This article is more than 2 years old

After Reid, where now for research and innovation in Welsh universities?

In Wales, there's a gap where a national research and development policy should be. Richard Wyn Jones goes looking for Reid
This article is more than 2 years old

Richard Wyn Jones is Director of the Wales Governance Centre and Dean of Public Affairs at Cardiff University. He writes here in a personal capacity

The Welsh Government has finally pulled the plug on the 2018 Reid review.

Given the obfuscation that has characterised the Welsh Government’s treatment of the review’s recommendations in recent times, it is perhaps fitting that confirmation of the decision to abandon its previous commitment to their implementation came in a written answer rather than on the floor of the Senedd itself.

Asked by Welsh Conservative MS, Paul Davies, to confirm when it would “implement the full recommendations” of the review, Economy Minister Vaughan Gething made clear that the Welsh Government’s “priorities and focus have…evolved’, citing, in particular, the role of the Internal Market Act and the UK Shared Prosperity Fund in reducing ‘expected funding and related previous commitments”. As such, the Reid review should now be regarded as only “one source of evidence” informing the development of a “new cross-government Innovation Strategy”.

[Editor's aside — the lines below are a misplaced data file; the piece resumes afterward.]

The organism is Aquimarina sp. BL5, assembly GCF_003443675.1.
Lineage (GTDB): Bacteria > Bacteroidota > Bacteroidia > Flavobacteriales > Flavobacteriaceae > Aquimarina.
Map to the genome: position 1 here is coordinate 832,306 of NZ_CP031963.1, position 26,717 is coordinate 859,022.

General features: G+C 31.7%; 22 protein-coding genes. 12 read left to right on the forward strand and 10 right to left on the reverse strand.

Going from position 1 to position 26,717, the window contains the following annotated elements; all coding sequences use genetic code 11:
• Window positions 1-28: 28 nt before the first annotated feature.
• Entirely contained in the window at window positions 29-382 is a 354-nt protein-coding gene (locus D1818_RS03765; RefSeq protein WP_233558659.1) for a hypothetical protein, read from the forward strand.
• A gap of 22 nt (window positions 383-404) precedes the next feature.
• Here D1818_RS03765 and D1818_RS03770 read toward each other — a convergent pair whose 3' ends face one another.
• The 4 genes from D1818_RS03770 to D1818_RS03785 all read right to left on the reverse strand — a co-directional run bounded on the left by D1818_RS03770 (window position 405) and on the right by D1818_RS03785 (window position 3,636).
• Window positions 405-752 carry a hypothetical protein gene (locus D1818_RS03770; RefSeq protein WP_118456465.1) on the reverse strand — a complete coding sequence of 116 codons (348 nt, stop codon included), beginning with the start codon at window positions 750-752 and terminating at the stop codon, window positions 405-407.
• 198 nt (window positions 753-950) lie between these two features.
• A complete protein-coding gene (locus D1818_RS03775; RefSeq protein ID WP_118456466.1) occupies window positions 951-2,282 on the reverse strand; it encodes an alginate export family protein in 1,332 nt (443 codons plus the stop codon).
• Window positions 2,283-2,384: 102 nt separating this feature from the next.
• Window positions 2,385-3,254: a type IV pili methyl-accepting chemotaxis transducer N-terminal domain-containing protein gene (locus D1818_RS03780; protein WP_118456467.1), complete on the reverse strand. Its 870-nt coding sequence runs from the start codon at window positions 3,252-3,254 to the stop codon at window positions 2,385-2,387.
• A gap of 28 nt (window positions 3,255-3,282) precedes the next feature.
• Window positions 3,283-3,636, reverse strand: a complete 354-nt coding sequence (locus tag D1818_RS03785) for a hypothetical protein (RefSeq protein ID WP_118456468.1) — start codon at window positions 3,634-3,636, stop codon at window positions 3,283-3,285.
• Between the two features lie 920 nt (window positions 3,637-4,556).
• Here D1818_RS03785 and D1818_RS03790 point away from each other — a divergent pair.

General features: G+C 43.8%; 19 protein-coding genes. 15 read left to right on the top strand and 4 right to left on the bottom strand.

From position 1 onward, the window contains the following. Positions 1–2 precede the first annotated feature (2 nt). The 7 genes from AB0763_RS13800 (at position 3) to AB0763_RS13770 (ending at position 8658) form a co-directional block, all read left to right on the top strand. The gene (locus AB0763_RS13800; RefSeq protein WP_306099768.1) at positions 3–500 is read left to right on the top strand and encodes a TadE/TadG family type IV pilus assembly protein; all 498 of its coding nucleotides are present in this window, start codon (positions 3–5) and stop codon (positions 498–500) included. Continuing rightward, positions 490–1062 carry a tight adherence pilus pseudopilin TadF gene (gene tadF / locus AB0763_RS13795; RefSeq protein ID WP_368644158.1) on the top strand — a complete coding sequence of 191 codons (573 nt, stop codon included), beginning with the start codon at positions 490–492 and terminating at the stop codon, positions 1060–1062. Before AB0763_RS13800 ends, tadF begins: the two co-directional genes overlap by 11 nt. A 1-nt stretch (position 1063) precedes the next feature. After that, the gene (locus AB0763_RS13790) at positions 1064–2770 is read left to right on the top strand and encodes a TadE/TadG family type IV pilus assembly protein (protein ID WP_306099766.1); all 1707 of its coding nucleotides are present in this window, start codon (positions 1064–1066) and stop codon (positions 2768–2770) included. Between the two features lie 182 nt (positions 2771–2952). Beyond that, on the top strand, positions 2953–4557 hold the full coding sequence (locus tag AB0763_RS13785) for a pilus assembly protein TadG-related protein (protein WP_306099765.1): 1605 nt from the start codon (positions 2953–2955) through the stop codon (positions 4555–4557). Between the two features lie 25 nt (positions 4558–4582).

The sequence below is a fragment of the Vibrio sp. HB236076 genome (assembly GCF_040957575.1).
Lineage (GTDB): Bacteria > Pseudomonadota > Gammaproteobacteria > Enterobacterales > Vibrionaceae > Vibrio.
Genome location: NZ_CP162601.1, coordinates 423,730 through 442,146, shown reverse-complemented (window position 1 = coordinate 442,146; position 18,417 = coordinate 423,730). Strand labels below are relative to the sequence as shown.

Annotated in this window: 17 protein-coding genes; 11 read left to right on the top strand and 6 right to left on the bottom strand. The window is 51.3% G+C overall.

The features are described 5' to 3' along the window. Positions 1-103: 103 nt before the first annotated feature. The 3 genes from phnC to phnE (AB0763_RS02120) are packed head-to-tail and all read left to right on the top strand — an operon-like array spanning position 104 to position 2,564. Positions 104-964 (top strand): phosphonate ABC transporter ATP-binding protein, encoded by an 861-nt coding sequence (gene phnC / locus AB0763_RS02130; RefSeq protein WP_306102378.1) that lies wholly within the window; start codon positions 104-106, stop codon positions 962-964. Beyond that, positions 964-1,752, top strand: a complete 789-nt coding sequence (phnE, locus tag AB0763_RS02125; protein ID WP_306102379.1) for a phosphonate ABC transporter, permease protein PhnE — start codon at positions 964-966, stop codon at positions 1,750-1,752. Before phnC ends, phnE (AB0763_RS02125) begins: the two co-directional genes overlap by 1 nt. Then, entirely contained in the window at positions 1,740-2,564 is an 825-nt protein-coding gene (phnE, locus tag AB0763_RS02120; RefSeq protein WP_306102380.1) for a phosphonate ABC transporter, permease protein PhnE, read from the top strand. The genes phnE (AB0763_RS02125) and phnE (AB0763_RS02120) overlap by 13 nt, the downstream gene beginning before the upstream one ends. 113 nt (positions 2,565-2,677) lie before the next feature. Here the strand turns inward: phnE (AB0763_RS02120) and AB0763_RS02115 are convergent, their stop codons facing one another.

Another delay?

While the minister was at pains to point out that work on this new strategy is already “underway”, it is unlikely to be operational much before 2024. There is also a strong expectation among close observers that it will focus more on process – on how the Welsh Government organises its own innovation-related activities – than on substantive outcomes.

As things stand Wales’ devolved government no longer has a strategy for research and innovation in the country’s HEIs. Changes to the initial draft of the 2022-23 Welsh Budget boosting the amount of research (QR) spending will have brought some breathing space.

Nonetheless, the problems that Professor Graeme Reid and his colleagues were tasked with addressing remain. Wales consistently underperforms in attracting Research Council and Innovate UK spending, serving to cement the nation’s status as the UK nation or region with the lowest per capita level of R&D spending. Evidently, addressing this state of affairs is no longer considered a priority by the Welsh Government.

The Reid recommendations

The Reid review contained five central recommendations to the Welsh Government on how to support research and innovation in Welsh universities in the aftermath of Brexit and – note – in anticipation of the UK Government’s subsequent power grab with regards the replacement of those EU funds from which Welsh HEIs had previously benefited. They were:

  • Creation of a Welsh research office in London.
  • £71m per annum for QR, maintained in real terms.
  • £25m for a Welsh equivalent to HEIF (rising to £100m per annum in the event of Wales getting control of replacement EU funding.)
  • £35m Future of Wales Fund to reward those institutions who bring in UK-level cash.
  • £30m St David’s Fund for innovation competitions, hubs and government innovation.

Taking these recommendations in turn, the Welsh Government swiftly created a new office in London. Changes to the draft budget mean that QR funding is now set to rise to over £90m in the next financial year (which is some way above Reid’s target.) Wales now has a Research Wales Innovation Fund in lieu of the third recommendation, but even by the most generous interpretation there remains a shortfall of some £10m on what was planned for innovation funding. Meanwhile, the Future of Wales and St David’s Fund were never established and, indeed, have completely disappeared from sight.